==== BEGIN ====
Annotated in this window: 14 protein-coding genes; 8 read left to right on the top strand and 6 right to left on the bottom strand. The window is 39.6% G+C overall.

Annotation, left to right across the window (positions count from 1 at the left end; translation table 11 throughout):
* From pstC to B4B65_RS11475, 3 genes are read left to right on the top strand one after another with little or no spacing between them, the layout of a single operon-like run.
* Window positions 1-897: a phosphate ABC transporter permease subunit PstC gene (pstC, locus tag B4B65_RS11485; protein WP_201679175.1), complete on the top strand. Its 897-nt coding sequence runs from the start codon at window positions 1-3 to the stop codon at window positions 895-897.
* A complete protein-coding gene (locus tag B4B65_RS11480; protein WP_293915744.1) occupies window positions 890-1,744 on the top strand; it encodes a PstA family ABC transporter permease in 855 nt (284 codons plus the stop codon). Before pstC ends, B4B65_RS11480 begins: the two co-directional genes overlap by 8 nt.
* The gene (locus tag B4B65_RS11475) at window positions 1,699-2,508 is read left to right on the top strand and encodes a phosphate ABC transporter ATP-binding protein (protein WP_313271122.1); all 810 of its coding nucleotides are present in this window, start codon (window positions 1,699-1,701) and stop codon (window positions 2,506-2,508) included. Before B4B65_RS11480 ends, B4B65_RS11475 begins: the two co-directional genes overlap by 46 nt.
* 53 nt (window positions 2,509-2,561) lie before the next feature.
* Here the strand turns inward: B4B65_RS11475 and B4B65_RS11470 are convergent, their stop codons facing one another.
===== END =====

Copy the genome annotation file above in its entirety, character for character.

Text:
Annotated in this window: 14 protein-coding genes; 8 read left to right on the top strand and 6 right to left on the bottom strand. The window is 39.6% G+C overall.

Annotation, left to right across the window (positions count from 1 at the left end; translation table 11 throughout):
* From pstC to B4B65_RS11475, 3 genes are read left to right on the top strand one after another with little or no spacing between them, the layout of a single operon-like run.
* Window positions 1-897: a phosphate ABC transporter permease subunit PstC gene (pstC, locus tag B4B65_RS11485; protein WP_201679175.1), complete on the top strand. Its 897-nt coding sequence runs from the start codon at window positions 1-3 to the stop codon at window positions 895-897.
* A complete protein-coding gene (locus tag B4B65_RS11480; protein WP_293915744.1) occupies window positions 890-1,744 on the top strand; it encodes a PstA family ABC transporter permease in 855 nt (284 codons plus the stop codon). Before pstC ends, B4B65_RS11480 begins: the two co-directional genes overlap by 8 nt.
* The gene (locus tag B4B65_RS11475) at window positions 1,699-2,508 is read left to right on the top strand and encodes a phosphate ABC transporter ATP-binding protein (protein WP_313271122.1); all 810 of its coding nucleotides are present in this window, start codon (window positions 1,699-1,701) and stop codon (window positions 2,506-2,508) included. Before B4B65_RS11480 ends, B4B65_RS11475 begins: the two co-directional genes overlap by 46 nt.
* 53 nt (window positions 2,509-2,561) lie before the next feature.
* Here the strand turns inward: B4B65_RS11475 and B4B65_RS11470 are convergent, their stop codons facing one another.